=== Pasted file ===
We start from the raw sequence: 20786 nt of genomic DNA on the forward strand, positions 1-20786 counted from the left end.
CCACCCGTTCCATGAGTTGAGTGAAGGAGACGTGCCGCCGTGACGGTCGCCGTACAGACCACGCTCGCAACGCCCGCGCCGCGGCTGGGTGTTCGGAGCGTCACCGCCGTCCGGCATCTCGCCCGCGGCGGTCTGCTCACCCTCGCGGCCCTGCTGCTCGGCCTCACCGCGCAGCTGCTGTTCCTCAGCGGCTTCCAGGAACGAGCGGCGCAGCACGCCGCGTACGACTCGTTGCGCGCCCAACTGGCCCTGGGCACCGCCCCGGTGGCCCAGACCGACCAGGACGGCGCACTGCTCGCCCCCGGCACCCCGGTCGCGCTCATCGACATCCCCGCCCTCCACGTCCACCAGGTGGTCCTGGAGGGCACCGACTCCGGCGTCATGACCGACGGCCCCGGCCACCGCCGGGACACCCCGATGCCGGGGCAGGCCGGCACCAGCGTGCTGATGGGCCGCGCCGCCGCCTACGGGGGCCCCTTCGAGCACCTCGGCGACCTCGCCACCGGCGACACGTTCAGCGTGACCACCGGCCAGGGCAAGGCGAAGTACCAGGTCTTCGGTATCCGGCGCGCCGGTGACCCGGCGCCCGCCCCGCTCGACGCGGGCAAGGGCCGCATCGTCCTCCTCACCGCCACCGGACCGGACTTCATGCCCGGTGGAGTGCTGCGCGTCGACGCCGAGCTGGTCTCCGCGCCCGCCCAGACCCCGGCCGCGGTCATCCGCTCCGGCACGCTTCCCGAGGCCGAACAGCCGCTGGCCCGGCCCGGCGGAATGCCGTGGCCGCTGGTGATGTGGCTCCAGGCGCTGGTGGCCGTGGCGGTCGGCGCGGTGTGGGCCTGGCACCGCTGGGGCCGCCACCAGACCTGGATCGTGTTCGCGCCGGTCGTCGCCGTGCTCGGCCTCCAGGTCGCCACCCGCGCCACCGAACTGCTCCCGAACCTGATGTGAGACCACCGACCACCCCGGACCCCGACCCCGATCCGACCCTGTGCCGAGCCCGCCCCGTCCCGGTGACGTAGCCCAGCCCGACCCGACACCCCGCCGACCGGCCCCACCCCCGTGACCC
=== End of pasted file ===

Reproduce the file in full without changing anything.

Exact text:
We start from the raw sequence: 20786 nt of genomic DNA on the forward strand, positions 1-20786 counted from the left end.
CCACCCGTTCCATGAGTTGAGTGAAGGAGACGTGCCGCCGTGACGGTCGCCGTACAGACCACGCTCGCAACGCCCGCGCCGCGGCTGGGTGTTCGGAGCGTCACCGCCGTCCGGCATCTCGCCCGCGGCGGTCTGCTCACCCTCGCGGCCCTGCTGCTCGGCCTCACCGCGCAGCTGCTGTTCCTCAGCGGCTTCCAGGAACGAGCGGCGCAGCACGCCGCGTACGACTCGTTGCGCGCCCAACTGGCCCTGGGCACCGCCCCGGTGGCCCAGACCGACCAGGACGGCGCACTGCTCGCCCCCGGCACCCCGGTCGCGCTCATCGACATCCCCGCCCTCCACGTCCACCAGGTGGTCCTGGAGGGCACCGACTCCGGCGTCATGACCGACGGCCCCGGCCACCGCCGGGACACCCCGATGCCGGGGCAGGCCGGCACCAGCGTGCTGATGGGCCGCGCCGCCGCCTACGGGGGCCCCTTCGAGCACCTCGGCGACCTCGCCACCGGCGACACGTTCAGCGTGACCACCGGCCAGGGCAAGGCGAAGTACCAGGTCTTCGGTATCCGGCGCGCCGGTGACCCGGCGCCCGCCCCGCTCGACGCGGGCAAGGGCCGCATCGTCCTCCTCACCGCCACCGGACCGGACTTCATGCCCGGTGGAGTGCTGCGCGTCGACGCCGAGCTGGTCTCCGCGCCCGCCCAGACCCCGGCCGCGGTCATCCGCTCCGGCACGCTTCCCGAGGCCGAACAGCCGCTGGCCCGGCCCGGCGGAATGCCGTGGCCGCTGGTGATGTGGCTCCAGGCGCTGGTGGCCGTGGCGGTCGGCGCGGTGTGGGCCTGGCACCGCTGGGGCCGCCACCAGACCTGGATCGTGTTCGCGCCGGTCGTCGCCGTGCTCGGCCTCCAGGTCGCCACCCGCGCCACCGAACTGCTCCCGAACCTGATGTGAGACCACCGACCACCCCGGACCCCGACCCCGATCCGACCCTGTGCCGAGCCCGCCCCGTCCCGGTGACGTAGCCCAGCCCGACCCGACACCCCGCCGACCGGCCCCACCCCCGTGACCC